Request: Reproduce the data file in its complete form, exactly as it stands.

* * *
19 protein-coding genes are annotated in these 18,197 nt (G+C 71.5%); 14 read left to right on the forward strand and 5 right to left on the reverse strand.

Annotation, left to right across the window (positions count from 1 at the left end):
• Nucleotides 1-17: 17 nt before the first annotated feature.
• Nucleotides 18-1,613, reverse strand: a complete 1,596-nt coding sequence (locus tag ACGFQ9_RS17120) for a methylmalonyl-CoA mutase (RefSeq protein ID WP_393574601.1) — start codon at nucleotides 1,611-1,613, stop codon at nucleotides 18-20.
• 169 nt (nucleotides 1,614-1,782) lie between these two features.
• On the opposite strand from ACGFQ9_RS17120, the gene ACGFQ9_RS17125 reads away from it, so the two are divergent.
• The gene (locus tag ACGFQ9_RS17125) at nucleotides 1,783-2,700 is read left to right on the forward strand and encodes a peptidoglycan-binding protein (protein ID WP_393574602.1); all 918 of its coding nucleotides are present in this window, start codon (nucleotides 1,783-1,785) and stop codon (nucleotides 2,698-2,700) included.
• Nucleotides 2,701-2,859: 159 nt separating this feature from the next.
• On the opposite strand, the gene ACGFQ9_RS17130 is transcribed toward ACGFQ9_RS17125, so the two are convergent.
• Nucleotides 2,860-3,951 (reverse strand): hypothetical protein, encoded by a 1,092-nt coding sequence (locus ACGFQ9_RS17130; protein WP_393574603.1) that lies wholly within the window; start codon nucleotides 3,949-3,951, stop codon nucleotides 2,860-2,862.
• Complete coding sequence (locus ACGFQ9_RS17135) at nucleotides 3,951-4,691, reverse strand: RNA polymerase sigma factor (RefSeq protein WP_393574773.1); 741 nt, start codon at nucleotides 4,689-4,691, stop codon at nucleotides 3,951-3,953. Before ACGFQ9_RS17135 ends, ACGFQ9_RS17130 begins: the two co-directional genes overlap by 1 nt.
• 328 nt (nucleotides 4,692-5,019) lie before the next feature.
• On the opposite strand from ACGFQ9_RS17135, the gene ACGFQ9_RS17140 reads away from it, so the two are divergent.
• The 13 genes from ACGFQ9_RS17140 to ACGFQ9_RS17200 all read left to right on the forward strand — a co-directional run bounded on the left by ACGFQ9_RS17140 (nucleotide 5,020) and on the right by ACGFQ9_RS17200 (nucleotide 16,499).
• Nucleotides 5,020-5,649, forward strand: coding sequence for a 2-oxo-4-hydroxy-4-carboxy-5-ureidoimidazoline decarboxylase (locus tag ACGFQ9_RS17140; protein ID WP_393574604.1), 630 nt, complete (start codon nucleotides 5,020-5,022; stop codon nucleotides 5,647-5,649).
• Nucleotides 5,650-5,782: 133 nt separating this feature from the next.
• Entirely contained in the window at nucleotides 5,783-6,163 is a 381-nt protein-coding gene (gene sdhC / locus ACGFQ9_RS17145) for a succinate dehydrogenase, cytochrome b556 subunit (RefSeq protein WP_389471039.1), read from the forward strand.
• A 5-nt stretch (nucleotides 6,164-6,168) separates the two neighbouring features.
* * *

19 protein-coding genes are annotated in these 18,197 nt (G+C 71.5%); 14 read left to right on the forward strand and 5 right to left on the reverse strand.

Annotation, left to right across the window (positions count from 1 at the left end):
• Nucleotides 1-17: 17 nt before the first annotated feature.
• Nucleotides 18-1,613, reverse strand: a complete 1,596-nt coding sequence (locus tag ACGFQ9_RS17120) for a methylmalonyl-CoA mutase (RefSeq protein ID WP_393574601.1) — start codon at nucleotides 1,611-1,613, stop codon at nucleotides 18-20.
• 169 nt (nucleotides 1,614-1,782) lie between these two features.
• On the opposite strand from ACGFQ9_RS17120, the gene ACGFQ9_RS17125 reads away from it, so the two are divergent.
• The gene (locus tag ACGFQ9_RS17125) at nucleotides 1,783-2,700 is read left to right on the forward strand and encodes a peptidoglycan-binding protein (protein ID WP_393574602.1); all 918 of its coding nucleotides are present in this window, start codon (nucleotides 1,783-1,785) and stop codon (nucleotides 2,698-2,700) included.
• Nucleotides 2,701-2,859: 159 nt separating this feature from the next.
• On the opposite strand, the gene ACGFQ9_RS17130 is transcribed toward ACGFQ9_RS17125, so the two are convergent.
• Nucleotides 2,860-3,951 (reverse strand): hypothetical protein, encoded by a 1,092-nt coding sequence (locus ACGFQ9_RS17130; protein WP_393574603.1) that lies wholly within the window; start codon nucleotides 3,949-3,951, stop codon nucleotides 2,860-2,862.
• Complete coding sequence (locus ACGFQ9_RS17135) at nucleotides 3,951-4,691, reverse strand: RNA polymerase sigma factor (RefSeq protein WP_393574773.1); 741 nt, start codon at nucleotides 4,689-4,691, stop codon at nucleotides 3,951-3,953. Before ACGFQ9_RS17135 ends, ACGFQ9_RS17130 begins: the two co-directional genes overlap by 1 nt.
• 328 nt (nucleotides 4,692-5,019) lie before the next feature.
• On the opposite strand from ACGFQ9_RS17135, the gene ACGFQ9_RS17140 reads away from it, so the two are divergent.
• The 13 genes from ACGFQ9_RS17140 to ACGFQ9_RS17200 all read left to right on the forward strand — a co-directional run bounded on the left by ACGFQ9_RS17140 (nucleotide 5,020) and on the right by ACGFQ9_RS17200 (nucleotide 16,499).
• Nucleotides 5,020-5,649, forward strand: coding sequence for a 2-oxo-4-hydroxy-4-carboxy-5-ureidoimidazoline decarboxylase (locus tag ACGFQ9_RS17140; protein ID WP_393574604.1), 630 nt, complete (start codon nucleotides 5,020-5,022; stop codon nucleotides 5,647-5,649).
• Nucleotides 5,650-5,782: 133 nt separating this feature from the next.
• Entirely contained in the window at nucleotides 5,783-6,163 is a 381-nt protein-coding gene (gene sdhC / locus ACGFQ9_RS17145) for a succinate dehydrogenase, cytochrome b556 subunit (RefSeq protein WP_389471039.1), read from the forward strand.
• A 5-nt stretch (nucleotides 6,164-6,168) separates the two neighbouring features.